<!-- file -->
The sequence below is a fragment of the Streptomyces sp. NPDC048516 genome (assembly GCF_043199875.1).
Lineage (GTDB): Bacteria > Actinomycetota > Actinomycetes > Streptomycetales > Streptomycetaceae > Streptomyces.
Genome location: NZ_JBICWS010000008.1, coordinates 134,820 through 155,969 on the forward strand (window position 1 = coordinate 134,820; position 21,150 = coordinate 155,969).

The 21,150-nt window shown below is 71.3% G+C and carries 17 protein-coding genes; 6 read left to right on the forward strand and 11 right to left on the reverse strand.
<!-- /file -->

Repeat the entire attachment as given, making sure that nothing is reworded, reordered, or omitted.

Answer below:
The sequence below is a fragment of the Streptomyces sp. NPDC048516 genome (assembly GCF_043199875.1).
Lineage (GTDB): Bacteria > Actinomycetota > Actinomycetes > Streptomycetales > Streptomycetaceae > Streptomyces.
Genome location: NZ_JBICWS010000008.1, coordinates 134,820 through 155,969 on the forward strand (window position 1 = coordinate 134,820; position 21,150 = coordinate 155,969).

The 21,150-nt window shown below is 71.3% G+C and carries 17 protein-coding genes; 6 read left to right on the forward strand and 11 right to left on the reverse strand.